2. To Unveil the creative nature of freedom wherever it is found.
3. To Unearth a node in a grid for communication.
4. To Interview amazing people performing astounding feats.
*Light is energy and light is, by nature, a duality. We can think of light as a particle called a photon that emits or absorbs energy as moves between the veils of energy in an atom. Light also behaves like a wave with frequencies similar to notes played on a piano or violin. For example, red and blue are both light but different wavelengths.
Fun on the horizon:
The Big Roundtable founded in 2013 to promote the telling of true stories with anchoring values of journalism, voice, inclusion, and surprise.
Khabele+Strong Incubator, a learning community taking a pragmatic approach to prepare students for a rapidly-changing future.
Elena Achú and Elvira Urrelo, who belong to the Quechua indigenous community, and Nicolasa Yufla, an Aymara Indian who brought solar power to their village in the Atacama Desert after training at the Barefoot College in India.
Michael Strong, Magatte Wade, Michael Lotus, James C. Bennett, Zudhi Jasser, Khurram Dara, Steven Hildreth, Fernando Prol, Leif Smith, Pat Wagner
Donkeys bray and elephants trumpet across acres of microphones manned by bobble heads masking a clash of ages inside Islam-reclamation and reformation. Demands to separate archaic cultures from the tenets of belief are rising. Voices of the Islamic faithful grow in volume as tales of personal and religious history unfold. These are the standard bearers of Islamic transformation through evolution or revolution. Human history is the record of such odysseys.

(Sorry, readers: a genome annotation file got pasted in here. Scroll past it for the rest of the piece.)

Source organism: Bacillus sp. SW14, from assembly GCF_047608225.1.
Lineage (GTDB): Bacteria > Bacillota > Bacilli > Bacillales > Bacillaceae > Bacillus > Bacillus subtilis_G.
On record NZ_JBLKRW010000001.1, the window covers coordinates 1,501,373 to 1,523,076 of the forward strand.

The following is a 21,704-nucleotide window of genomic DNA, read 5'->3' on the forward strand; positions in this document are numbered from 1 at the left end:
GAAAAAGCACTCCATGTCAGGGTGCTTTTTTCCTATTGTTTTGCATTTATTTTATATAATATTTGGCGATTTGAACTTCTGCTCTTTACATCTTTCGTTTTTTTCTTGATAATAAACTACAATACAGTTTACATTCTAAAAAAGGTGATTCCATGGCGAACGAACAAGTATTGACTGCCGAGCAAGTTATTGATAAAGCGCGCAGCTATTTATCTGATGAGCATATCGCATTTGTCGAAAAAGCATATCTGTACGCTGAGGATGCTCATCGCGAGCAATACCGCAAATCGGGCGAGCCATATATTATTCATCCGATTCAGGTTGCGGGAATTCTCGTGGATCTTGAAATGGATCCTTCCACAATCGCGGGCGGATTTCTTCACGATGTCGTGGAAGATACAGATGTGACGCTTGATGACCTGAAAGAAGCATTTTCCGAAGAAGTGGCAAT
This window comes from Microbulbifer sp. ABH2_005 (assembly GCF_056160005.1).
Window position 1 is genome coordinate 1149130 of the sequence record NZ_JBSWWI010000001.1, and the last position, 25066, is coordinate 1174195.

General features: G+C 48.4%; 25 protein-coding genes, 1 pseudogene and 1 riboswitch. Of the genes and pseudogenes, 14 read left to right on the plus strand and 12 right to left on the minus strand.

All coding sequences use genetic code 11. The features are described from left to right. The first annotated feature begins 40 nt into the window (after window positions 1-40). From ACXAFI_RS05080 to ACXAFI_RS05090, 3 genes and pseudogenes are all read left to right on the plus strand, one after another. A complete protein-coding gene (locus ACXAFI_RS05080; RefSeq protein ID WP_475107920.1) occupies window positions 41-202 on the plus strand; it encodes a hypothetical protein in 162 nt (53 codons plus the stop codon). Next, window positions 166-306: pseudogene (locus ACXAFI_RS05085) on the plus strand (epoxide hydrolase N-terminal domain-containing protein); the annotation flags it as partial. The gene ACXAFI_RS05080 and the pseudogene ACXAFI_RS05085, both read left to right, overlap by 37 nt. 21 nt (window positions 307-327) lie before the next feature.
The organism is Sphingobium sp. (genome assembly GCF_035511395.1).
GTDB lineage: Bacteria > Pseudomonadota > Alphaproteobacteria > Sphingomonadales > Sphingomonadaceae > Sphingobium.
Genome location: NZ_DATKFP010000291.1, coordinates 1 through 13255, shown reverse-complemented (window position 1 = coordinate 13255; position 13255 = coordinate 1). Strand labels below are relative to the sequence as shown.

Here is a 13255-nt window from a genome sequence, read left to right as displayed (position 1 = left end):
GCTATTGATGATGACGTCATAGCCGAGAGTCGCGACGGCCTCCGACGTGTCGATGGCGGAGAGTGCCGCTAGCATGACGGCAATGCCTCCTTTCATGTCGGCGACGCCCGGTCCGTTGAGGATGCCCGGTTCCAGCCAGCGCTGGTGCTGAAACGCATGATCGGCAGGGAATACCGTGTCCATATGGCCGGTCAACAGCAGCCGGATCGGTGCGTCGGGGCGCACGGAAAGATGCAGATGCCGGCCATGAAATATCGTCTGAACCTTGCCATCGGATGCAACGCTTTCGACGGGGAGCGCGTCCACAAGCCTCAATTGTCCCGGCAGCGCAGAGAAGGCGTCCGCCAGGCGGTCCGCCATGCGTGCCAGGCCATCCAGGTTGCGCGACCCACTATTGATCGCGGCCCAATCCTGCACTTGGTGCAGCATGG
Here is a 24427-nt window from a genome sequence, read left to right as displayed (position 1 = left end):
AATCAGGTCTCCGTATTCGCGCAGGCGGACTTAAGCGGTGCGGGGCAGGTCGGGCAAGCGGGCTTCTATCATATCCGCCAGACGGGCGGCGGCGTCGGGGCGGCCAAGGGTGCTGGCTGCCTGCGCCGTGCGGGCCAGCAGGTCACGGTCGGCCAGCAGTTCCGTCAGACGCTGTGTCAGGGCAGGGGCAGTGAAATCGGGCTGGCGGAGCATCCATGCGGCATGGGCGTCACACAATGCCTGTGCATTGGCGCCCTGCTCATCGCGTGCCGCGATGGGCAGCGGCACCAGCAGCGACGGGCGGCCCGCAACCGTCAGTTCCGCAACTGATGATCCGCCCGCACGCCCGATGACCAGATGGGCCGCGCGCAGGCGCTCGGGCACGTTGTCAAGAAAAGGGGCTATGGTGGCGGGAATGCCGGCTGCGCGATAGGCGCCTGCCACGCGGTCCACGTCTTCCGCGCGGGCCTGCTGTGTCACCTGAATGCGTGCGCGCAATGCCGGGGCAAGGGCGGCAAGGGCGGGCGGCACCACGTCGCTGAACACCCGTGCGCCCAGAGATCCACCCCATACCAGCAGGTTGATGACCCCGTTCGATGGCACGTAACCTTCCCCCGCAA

Asra Nomani, author of Standing Alone: An American Woman’s Struggle for the Soul of Islamand Tantrika: Traveling the Road of Divine Love, is a woman of faith who came to the United States from India when she was four years old. According to a Fox News article published on April 14, 2015, “Nomani advocates a progressive, feminist interpretation of Islam, at odds not only with violent extremists in the Middle East and Africa but also with millions of non-violent fundamentalists around the world.” But, is this really the case?